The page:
Stopping destructive development

Coastal ecosystems are a vital livelihood resource for millions of fishers, a protective barrier against storms, tidal surges and tsunamis and a source of recreation for millions. This makes coastal real estate the most prized for tourism, industries, aquaculture, nuclear and thermal power plants or ports – all of which leave behind a devastated coastal environment. Industry and sections of government are colluding to grab huge swathes of land in coastal India at the cost of local communities, the environment and biodiversity.

An example of coastal land grab is the rampant port proliferation that is changing the Indian coastline. Over 300 ports are proposed for the coast of mainland India – that’s an average of one every 25 km! Many of these are in or near mangroves, mud flats, nesting and breeding grounds for important marine creatures. But do we really need so many ports? Or is this a massive private land grab by gullible or corrupt government planners?

The Coastal Regulation Zone (CRZ) notification 1991 was originally meant to protect our coasts. It divided the coast into zones of varying ecological sensitivity and prohibited industrial activities in the most sensitive ones. However, over the last 20 years, the notification has been progressively diluted and weakened to suit industrial and ‘development’ interests. Greenpeace is demanding that the CRZ notification be strengthened and implemented so that industries and infrastructure projects can be kept away from the most eco-sensitive areas.

Campaign story

For several years, Greenpeace has been fighting the Tata Steel-L&T Dhamra port in Orissa, as an example of the threat that port development poses to the Indian coast. The port is now built, despite the threat it poses to the Bhitarkanika and Gahirmatha protected areas and species such as the Olive Ridley turtle, Horseshoe crab and Saltwater crocodile. However, it is essential that the mistakes of Dhamra are not repeated – we cannot afford more such ecological disasters.

By focusing on the wrongs of the Dhamra port, Greenpeace has highlighted the threat that ports in general pose to the Indian coast and lobbied for national level measures to ensure that rampant port development is checked.

Greenpeace is therefore demanding that the Ministry of Environment and Forests place protection of the coastal environment and dependent livelihoods above industrial concerns and prohibit the construction of new ports or expansion of existing ones within 25 km. of eco-sensitive areas.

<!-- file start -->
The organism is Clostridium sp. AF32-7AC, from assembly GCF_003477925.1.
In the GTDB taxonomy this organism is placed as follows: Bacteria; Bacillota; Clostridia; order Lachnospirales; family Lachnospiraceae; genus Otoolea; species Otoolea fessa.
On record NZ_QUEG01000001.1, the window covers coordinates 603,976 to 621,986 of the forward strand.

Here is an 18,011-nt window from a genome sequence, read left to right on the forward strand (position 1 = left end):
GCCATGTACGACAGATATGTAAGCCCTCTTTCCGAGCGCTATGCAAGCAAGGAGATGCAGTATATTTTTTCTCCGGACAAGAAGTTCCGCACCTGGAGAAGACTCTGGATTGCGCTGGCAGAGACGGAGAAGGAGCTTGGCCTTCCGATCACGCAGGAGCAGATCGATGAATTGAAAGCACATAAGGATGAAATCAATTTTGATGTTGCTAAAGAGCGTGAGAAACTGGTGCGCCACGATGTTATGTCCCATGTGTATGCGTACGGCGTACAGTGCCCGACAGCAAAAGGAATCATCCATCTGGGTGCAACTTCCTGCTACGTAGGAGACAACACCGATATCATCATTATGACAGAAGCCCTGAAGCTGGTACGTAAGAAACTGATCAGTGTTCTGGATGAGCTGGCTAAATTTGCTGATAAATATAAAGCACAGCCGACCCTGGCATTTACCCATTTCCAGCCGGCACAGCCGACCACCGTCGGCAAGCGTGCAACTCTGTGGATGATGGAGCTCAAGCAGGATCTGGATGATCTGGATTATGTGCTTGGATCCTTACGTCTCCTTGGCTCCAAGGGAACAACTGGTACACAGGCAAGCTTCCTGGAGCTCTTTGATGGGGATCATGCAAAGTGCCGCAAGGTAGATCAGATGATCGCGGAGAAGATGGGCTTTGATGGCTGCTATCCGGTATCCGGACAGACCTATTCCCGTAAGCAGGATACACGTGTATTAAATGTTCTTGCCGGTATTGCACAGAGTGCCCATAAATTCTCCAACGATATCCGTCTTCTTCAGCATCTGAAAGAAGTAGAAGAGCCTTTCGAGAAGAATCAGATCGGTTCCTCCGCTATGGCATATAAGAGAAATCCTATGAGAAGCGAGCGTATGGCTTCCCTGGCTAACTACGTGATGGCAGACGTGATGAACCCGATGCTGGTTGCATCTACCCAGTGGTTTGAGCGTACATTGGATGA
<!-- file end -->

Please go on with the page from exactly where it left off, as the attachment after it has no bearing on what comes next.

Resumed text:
The latest updates

 

TATA clean up my cup!

Blog entry by Debanjana Choudhuri | September 17, 2014

Life is busy as hell! My day starts at 7 AM (which by many is a late start), but for me it's quite an early start, because I sleep at 12, and wake up every 2-3 hours to check on my baby girl. Yes, I am a working mother and I love my...

PM calls environmental clearances the new ‘licence-permit-quota raj’

Blog entry by Ignatius Joseph | January 18, 2013

Stay up-to-date on news related to the environment. PM calls environmental clearances the new ‘licence-permit-quota raj’ At the Union Cabinet meeting on January 10 Prime Minister Manmohan Singh stated that environmental...

Gupti public hearing proves it's better late than never

Blog entry by Areeba Hamid | June 27, 2011

When I realised that the venue we had picked for the second public hearing at Gupti village was the same where Hon’ble Minister Jairam Ramesh conducted his meeting before his decision on POSCO, I didn’t know whether I should be...

The rains didn’t stop, nor did the public hearing at Khairnasi

Blog entry by Areeba Hamid | June 20, 2011

It is still raining as I type this from my room in Bhubaneswar. The newspaper says that the low depression over the Bay of Bengal since the beginning of the week will continue to lash the state for the next 24 hours. This means that...

Turtles + Fishermen = Ecology

Blog entry by Areeba Hamid | June 9, 2011

I remember meeting a journalist in Orissa in 2006 for a story on the high turtle mortalities and being told that Greenpeace would be better off protecting the rights of human beings rather than turtles. After all, when it comes to...

Tata and the turtles. How environmental activism triggered a complex trademark dispute

Feature story | April 13, 2011 at 11:33

The following article was featured as a cover story in the March 2011 issue of India Business Law Journal. It is written by Rebecca Abraham.

TATA vs Turtles stays!

Blog entry by Ashish Fernandes | January 28, 2011

“Congratulations, we won!” that was an excited but restrained Advocate Saikrishna Rajgopal, calling to inform me that the Delhi High Court had dismissed the TATA's plea for an interim injunction against Greenpeace’s TATA vs Turtle...

Double standards in environment ministry

Feature story | October 18, 2010 at 11:13

“I have taken this decision in a purely legal approach, that these laws are being violated.” - Jairam Ramesh, Minister for Environment & Forests on the Vedanta decision, August 24, 2010.

Ratan Tata to talk turtles with Greenpeace

Feature story | August 27, 2009 at 3:30

Ratan Tata, Chairman of India’s largest business chain, the Tata Group, has agreed to meet Greenpeace representatives for talks on the Orissa Dhamra port-Olive Ridley Sea Turtle controversy. Both sides would fix a date for the meeting.

Don't let TATA terminate the turtles

Feature story | March 23, 2009 at 4:30

TATA corporation of India is in the global spotlight as they launch the Nano, the world's cheapest car. But the spotlight ought to be on a costly little secret: TATA's giant port at Dhamra, which threatens the nesting grounds of an endangered...

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